So maybe it was a case of Halloween Hangover, a post-treat trick my brain was playing on me, but while exploring the latest issue of O Magazine, I came across this tantalizing photo and was immediately captivated by what I (in my sugar-addled state) assumed to be brand-new flavors of Jelly Belly beans, freshly unveiled for the upcoming holiday season. Is that a cookies-n-cream there on the right?, I wondered, mouth watering in anticipation. And what about that caramel-colored swirly number? Dulce de leche, perhaps?
Well, after delving into the accompanying text, I realized I was quite mistaken. They are beans of the legume category, heirloom varieties, to be exact, with fanciful names that belie the generally mundane reputation of their often canned-for-convenience, mass-market cousins. There are mayacobas and Rio Zapes and Christmas limas and more, and the tantalizing article went on to describe each variety's complex, unexpected flavors. My curiosity remained piqued, but in a more grown-up sort of way. The foodie in me was officially intrigued.
A company called Rancho Gordo in California's Napa Valley specializes in these rare little protein-packed beauties, and its owner, Steve Sando has just come out with a new cookbook, Heirloom Beans, co-written by Vanessa Barrington. I took a few minutes to explore the company's awesome website, and now I want to be a bean freak, too!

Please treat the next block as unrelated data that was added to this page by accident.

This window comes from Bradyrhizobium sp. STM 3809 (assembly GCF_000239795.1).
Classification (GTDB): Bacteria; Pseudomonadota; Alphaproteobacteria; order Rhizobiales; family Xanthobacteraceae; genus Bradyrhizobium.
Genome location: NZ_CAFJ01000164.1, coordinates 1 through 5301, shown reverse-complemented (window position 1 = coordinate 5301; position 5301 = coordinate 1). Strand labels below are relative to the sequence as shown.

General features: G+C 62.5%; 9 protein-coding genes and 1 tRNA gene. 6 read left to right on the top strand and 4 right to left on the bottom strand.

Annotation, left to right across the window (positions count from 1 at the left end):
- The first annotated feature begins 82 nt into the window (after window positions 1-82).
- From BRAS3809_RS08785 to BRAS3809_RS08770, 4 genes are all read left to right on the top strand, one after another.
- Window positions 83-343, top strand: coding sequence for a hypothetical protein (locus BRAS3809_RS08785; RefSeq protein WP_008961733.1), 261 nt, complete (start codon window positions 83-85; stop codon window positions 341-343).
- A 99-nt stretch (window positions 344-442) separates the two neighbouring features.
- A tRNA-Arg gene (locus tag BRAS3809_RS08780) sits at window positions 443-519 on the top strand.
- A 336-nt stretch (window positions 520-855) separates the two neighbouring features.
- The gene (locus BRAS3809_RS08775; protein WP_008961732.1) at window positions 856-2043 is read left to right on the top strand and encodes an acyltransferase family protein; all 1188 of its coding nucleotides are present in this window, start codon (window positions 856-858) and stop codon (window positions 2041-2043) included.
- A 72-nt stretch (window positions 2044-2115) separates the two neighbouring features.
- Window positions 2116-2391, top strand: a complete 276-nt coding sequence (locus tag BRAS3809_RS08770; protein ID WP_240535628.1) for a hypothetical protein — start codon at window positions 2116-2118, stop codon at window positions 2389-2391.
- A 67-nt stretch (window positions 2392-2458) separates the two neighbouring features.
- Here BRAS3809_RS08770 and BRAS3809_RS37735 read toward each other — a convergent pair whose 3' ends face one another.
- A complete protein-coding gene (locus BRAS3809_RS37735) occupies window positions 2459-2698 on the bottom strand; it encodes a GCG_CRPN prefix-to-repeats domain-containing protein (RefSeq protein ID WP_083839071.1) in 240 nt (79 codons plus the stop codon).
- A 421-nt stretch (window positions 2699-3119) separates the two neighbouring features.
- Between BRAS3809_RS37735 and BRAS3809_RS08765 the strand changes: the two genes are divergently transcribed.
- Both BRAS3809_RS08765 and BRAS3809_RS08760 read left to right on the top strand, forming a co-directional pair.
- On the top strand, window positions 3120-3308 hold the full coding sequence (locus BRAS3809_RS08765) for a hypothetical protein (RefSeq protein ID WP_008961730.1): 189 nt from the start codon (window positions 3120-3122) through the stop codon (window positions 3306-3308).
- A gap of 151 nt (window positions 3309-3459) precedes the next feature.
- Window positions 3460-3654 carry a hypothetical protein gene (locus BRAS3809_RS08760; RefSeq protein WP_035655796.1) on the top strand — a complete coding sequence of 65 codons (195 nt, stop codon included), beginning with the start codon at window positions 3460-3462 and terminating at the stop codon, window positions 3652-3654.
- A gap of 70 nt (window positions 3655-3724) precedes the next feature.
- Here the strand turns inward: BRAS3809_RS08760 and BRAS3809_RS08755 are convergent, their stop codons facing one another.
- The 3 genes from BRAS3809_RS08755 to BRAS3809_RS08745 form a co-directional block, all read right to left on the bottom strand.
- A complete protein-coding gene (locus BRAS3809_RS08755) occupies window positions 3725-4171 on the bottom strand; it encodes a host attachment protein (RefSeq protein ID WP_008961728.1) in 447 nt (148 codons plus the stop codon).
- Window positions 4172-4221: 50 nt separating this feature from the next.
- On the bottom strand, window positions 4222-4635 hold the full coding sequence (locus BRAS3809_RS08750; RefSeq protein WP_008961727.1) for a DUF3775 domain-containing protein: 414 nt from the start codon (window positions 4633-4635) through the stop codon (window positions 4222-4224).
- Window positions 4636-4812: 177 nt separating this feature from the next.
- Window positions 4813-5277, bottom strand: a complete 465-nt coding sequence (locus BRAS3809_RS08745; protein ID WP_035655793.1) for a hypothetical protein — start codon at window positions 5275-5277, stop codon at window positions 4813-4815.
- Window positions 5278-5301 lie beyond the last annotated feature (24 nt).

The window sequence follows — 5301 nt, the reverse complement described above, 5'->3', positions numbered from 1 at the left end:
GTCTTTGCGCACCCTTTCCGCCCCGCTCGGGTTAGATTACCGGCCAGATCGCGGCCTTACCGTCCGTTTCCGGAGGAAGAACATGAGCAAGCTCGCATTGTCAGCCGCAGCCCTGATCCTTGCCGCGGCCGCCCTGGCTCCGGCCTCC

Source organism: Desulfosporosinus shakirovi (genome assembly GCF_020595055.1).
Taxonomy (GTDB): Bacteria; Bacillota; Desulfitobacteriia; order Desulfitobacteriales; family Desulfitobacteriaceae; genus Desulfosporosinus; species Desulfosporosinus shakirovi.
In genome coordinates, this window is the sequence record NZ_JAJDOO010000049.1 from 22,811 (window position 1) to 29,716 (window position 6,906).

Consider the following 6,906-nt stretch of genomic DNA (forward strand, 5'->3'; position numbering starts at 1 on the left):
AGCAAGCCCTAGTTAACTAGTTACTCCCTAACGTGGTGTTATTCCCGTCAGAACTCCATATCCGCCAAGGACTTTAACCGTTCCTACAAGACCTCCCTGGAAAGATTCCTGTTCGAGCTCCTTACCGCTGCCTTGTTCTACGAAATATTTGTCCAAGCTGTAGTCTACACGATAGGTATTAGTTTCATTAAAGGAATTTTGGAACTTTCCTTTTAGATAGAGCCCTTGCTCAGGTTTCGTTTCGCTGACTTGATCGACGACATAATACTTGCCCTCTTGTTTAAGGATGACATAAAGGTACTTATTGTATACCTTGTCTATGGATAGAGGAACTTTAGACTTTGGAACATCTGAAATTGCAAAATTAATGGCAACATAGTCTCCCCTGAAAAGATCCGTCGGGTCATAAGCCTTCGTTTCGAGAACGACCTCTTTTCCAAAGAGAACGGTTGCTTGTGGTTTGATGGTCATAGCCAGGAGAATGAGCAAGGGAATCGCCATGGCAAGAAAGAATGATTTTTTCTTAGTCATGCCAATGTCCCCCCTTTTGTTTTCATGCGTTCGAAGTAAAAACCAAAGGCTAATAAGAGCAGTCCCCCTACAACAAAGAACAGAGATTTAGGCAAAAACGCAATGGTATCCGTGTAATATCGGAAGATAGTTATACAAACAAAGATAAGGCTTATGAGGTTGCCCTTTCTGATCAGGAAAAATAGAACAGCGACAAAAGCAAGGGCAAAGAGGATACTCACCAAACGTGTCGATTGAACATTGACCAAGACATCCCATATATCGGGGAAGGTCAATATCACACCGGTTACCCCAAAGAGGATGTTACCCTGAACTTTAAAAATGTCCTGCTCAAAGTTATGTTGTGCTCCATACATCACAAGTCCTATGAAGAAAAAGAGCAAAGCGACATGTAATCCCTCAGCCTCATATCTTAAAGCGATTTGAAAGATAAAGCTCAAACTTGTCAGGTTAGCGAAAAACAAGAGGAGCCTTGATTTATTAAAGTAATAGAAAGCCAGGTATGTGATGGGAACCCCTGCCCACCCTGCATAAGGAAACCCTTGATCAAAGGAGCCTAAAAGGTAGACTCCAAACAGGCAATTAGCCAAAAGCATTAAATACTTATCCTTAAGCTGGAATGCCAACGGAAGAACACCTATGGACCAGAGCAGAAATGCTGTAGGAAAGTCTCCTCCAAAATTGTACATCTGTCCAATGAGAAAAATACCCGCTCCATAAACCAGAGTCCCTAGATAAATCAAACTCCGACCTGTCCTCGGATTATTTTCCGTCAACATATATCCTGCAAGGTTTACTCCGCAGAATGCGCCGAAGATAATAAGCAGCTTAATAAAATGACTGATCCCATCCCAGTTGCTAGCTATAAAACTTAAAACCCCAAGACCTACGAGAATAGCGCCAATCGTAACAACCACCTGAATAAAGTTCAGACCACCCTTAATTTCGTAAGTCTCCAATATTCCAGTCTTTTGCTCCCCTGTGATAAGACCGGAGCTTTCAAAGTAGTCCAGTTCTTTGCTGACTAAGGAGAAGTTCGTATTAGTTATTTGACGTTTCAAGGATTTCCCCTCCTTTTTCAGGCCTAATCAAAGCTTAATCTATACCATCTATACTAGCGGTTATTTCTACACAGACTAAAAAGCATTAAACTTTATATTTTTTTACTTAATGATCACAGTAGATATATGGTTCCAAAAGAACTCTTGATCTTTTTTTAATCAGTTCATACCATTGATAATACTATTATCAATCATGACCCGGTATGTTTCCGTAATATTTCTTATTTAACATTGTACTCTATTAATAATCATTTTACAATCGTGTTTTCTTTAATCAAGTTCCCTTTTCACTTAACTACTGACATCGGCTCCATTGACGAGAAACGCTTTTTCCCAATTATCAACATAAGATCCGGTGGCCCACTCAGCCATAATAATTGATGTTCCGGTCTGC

Sando's philosophy takes root in his desire to preserve native American agricultural products and cuisine, and he goes to great lengths to ensure that his offerings are of the highest quality. Rancho Gordo's site features chili powders, grains and spices in addition to heirloom beans, as well as recipes and this adorable tote bag for eco-friendly shopping. It's great fun to explore, and now I'm quite curious about this subject. So, a few questions for our culinarily-minded readers: Has anyone cooked with these heirloom beans? What did you think? I'm wondering if their beautiful colors last through cooking and onto the plate? Any other thoughts on the subject of heirloom produce/preservation that you'd like to share? This inquiring newbie bean freak wants to know!